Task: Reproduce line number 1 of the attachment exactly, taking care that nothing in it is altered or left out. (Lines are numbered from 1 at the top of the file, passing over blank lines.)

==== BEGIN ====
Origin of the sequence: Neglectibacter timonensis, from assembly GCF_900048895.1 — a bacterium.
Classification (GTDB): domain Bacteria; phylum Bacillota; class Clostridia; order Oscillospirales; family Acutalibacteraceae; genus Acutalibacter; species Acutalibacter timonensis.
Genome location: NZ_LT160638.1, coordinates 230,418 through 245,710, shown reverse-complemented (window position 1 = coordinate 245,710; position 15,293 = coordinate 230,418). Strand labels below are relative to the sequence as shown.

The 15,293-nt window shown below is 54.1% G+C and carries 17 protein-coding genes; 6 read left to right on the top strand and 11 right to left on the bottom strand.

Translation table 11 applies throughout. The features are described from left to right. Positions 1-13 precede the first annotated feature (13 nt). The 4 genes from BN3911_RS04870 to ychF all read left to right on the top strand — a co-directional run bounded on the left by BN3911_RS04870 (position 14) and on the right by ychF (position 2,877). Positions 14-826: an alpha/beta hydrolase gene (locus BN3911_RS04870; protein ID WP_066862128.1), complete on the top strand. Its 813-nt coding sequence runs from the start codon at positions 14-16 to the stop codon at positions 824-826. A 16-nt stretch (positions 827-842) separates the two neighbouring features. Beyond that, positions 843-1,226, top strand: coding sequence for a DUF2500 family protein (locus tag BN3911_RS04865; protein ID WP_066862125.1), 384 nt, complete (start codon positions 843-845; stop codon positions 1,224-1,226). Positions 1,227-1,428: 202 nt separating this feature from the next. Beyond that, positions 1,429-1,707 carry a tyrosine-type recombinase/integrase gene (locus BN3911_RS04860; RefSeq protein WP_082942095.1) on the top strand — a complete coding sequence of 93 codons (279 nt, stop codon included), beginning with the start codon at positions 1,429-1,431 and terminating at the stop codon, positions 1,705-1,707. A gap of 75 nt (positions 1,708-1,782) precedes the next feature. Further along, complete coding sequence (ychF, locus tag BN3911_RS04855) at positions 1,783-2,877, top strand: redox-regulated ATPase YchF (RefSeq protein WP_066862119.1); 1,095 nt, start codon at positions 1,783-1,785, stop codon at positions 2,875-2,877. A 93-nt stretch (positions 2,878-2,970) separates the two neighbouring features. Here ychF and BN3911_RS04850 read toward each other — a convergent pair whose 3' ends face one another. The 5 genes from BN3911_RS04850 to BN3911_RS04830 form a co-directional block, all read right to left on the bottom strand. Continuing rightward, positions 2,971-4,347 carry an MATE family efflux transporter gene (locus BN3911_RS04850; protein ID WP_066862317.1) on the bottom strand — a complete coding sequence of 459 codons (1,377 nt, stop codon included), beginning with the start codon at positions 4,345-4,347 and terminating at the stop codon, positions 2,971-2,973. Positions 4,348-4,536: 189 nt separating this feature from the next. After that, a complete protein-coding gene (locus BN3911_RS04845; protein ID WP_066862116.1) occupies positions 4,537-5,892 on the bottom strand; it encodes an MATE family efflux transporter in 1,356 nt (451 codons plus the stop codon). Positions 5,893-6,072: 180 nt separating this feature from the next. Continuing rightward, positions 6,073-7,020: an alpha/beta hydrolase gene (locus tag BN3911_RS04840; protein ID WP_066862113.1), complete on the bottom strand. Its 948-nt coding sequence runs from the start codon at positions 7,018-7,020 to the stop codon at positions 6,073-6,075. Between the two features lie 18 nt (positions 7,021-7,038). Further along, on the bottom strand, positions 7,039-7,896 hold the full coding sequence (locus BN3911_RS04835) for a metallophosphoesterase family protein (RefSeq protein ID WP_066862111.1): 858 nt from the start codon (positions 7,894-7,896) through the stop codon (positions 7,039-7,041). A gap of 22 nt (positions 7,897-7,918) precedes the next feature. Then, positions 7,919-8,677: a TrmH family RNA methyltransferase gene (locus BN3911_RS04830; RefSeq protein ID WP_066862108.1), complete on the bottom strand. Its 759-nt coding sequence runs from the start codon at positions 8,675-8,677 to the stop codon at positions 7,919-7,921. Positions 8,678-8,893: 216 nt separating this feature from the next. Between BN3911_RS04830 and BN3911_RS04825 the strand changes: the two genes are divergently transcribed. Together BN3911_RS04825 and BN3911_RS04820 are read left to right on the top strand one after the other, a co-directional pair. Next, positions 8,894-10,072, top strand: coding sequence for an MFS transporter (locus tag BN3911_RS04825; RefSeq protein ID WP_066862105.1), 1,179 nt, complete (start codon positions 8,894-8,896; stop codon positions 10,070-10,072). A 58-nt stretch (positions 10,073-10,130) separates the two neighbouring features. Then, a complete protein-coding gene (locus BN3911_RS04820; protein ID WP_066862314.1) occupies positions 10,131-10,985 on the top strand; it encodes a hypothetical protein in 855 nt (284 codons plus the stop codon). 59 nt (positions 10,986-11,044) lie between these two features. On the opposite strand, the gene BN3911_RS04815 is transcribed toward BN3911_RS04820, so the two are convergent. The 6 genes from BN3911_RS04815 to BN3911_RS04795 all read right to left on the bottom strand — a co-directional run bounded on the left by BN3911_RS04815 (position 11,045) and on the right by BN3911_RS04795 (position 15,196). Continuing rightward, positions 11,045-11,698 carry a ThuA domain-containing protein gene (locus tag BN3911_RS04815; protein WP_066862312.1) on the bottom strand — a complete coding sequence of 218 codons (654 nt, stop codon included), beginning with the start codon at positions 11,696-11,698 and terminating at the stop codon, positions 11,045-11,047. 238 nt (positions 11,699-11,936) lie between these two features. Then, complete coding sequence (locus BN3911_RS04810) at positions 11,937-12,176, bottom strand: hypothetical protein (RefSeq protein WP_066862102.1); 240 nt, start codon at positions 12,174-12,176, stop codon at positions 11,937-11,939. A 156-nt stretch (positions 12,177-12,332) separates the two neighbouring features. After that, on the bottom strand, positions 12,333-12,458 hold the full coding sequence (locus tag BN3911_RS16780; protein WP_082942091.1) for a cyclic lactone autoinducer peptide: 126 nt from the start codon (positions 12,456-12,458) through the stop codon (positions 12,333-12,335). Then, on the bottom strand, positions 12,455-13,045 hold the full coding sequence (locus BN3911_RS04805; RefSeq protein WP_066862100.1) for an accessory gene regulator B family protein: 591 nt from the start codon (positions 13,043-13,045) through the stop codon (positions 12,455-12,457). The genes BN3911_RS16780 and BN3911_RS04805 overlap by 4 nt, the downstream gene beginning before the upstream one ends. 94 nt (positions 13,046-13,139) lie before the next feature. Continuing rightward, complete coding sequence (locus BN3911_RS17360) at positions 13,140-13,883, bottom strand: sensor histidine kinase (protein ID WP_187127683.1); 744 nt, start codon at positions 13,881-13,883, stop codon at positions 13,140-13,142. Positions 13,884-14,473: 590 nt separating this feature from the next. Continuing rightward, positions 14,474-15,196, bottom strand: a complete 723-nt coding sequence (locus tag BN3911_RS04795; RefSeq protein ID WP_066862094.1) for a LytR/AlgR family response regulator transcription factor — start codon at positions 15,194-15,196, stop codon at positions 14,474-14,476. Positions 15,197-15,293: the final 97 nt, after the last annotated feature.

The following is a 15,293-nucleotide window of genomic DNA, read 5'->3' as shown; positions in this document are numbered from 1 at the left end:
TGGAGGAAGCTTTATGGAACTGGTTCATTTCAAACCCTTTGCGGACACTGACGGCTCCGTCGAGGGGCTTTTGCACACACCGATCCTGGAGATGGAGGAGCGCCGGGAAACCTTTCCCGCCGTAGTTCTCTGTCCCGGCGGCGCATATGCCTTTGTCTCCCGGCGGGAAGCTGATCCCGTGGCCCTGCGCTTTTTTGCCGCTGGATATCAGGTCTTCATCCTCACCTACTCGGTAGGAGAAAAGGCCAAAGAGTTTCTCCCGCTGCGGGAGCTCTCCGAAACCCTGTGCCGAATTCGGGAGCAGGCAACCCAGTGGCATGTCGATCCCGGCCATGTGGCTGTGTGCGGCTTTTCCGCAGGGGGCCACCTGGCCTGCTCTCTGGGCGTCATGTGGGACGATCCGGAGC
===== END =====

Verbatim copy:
Origin of the sequence: Neglectibacter timonensis, from assembly GCF_900048895.1 — a bacterium.